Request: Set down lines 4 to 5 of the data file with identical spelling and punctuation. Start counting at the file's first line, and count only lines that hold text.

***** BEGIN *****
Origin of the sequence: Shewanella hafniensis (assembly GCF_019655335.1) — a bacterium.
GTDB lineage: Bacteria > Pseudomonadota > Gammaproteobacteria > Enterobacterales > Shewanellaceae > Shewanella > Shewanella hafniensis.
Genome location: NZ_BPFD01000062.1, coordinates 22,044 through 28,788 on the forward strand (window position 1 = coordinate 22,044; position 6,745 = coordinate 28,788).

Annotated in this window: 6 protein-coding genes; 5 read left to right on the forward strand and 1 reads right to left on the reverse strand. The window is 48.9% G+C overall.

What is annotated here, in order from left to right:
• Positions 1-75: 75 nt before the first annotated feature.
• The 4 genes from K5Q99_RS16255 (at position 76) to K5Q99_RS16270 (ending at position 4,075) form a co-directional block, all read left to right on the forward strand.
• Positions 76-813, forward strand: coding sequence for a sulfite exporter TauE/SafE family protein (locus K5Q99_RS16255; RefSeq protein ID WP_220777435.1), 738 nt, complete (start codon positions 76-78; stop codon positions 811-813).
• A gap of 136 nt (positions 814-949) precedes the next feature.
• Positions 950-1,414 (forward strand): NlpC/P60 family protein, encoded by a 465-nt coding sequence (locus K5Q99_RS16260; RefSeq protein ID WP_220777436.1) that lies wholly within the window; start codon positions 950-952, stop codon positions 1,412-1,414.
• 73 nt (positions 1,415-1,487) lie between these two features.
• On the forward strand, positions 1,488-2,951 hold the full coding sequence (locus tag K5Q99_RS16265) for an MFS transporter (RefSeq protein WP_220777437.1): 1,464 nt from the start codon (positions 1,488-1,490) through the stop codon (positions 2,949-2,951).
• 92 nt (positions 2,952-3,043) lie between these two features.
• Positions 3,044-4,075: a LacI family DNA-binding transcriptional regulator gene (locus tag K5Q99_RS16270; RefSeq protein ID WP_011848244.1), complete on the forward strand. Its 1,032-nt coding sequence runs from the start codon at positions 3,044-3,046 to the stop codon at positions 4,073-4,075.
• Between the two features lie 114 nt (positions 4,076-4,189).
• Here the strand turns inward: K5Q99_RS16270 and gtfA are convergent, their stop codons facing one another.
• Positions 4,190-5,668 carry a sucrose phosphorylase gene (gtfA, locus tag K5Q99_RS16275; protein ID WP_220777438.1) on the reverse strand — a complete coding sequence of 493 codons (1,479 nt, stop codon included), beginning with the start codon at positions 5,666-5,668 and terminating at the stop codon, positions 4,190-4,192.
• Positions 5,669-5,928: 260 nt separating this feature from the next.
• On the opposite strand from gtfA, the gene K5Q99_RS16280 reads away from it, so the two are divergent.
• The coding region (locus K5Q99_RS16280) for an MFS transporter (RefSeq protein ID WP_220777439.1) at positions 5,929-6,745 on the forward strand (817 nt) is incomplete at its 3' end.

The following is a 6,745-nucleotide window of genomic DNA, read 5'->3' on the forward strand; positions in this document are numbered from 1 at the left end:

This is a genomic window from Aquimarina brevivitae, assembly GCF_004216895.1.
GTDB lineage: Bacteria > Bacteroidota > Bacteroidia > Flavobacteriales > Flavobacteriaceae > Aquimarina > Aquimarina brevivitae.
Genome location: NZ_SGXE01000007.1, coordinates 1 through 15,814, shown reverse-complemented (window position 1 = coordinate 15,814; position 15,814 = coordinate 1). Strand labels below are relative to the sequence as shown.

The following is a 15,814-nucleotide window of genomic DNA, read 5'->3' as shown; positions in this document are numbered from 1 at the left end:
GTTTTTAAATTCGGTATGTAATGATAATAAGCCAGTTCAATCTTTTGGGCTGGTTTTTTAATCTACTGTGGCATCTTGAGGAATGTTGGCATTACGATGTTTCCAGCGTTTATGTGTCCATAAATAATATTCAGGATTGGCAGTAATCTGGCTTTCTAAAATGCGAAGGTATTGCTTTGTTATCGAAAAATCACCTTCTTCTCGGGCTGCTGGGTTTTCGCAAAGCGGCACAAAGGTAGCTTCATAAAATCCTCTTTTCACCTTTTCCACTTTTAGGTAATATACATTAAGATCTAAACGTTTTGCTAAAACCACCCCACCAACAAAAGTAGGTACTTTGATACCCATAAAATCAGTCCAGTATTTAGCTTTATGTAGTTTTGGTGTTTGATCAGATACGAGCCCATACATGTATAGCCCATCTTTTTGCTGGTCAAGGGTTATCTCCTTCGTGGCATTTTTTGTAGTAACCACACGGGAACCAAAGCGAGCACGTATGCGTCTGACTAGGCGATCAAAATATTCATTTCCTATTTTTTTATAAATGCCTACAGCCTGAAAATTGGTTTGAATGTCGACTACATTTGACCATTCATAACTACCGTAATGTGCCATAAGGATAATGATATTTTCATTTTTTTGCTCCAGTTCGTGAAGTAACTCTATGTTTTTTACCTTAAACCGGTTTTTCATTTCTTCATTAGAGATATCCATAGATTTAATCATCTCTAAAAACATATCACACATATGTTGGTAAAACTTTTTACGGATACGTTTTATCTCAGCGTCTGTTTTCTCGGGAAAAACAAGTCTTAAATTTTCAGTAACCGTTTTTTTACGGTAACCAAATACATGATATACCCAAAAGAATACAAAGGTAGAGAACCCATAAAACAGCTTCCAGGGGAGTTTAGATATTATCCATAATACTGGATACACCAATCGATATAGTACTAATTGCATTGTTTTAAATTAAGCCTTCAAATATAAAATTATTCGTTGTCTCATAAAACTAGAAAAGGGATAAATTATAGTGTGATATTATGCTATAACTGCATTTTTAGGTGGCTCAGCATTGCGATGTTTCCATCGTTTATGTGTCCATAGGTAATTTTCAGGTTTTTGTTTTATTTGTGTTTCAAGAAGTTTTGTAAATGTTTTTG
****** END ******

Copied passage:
Annotated in this window: 6 protein-coding genes; 5 read left to right on the forward strand and 1 reads right to left on the reverse strand. The window is 48.9% G+C overall.

What is annotated here, in order from left to right: